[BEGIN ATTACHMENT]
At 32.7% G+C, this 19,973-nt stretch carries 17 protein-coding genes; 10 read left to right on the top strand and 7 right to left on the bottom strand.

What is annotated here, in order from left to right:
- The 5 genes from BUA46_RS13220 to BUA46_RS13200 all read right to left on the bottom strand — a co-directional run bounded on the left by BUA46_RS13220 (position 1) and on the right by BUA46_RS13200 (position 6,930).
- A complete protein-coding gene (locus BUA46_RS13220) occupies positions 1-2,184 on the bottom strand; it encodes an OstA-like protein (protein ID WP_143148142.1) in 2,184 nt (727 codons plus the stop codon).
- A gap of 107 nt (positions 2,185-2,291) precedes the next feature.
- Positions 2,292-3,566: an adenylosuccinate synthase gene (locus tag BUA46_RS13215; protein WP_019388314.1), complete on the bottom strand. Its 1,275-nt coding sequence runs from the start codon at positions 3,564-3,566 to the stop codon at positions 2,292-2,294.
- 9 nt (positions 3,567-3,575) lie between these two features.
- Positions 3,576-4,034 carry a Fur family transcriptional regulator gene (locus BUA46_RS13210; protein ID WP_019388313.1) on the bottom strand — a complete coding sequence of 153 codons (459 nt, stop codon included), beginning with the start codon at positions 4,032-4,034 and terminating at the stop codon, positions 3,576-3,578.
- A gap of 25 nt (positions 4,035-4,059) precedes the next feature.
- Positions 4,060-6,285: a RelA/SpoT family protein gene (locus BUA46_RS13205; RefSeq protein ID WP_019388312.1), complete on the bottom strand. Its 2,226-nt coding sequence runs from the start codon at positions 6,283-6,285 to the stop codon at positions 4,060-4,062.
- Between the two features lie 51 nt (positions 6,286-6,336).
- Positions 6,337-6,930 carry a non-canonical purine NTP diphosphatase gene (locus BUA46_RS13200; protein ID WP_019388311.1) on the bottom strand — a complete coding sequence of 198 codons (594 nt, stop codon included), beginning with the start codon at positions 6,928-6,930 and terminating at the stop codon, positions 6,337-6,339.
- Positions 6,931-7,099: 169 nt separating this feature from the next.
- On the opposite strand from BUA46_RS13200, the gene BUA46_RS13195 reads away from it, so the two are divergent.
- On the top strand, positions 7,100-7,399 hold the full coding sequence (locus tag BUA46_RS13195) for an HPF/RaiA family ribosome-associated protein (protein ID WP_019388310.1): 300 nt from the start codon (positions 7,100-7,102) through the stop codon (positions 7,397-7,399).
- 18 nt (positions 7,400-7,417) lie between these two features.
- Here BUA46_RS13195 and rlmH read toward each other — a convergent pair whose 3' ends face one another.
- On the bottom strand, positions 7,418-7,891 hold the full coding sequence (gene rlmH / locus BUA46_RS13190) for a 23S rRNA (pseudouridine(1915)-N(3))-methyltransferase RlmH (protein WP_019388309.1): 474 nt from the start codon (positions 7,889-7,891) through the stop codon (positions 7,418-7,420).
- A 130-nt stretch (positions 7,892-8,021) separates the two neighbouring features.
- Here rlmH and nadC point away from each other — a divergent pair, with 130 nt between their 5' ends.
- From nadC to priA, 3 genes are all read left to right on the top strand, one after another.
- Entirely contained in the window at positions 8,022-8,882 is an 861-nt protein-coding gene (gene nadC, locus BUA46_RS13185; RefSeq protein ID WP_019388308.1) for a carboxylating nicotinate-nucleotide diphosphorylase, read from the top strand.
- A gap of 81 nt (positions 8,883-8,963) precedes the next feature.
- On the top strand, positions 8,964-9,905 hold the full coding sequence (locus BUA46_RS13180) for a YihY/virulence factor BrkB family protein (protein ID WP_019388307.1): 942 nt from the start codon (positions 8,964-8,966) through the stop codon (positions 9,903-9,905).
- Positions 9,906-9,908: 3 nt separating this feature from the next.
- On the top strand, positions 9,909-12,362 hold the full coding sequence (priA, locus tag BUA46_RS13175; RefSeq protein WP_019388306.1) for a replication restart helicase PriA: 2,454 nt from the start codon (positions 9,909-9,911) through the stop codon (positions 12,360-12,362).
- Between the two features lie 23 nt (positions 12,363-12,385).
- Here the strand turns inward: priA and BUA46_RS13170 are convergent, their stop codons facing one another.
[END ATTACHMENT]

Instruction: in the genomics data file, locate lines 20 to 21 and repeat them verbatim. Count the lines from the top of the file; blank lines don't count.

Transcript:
- Here rlmH and nadC point away from each other — a divergent pair, with 130 nt between their 5' ends.
- From nadC to priA, 3 genes are all read left to right on the top strand, one after another.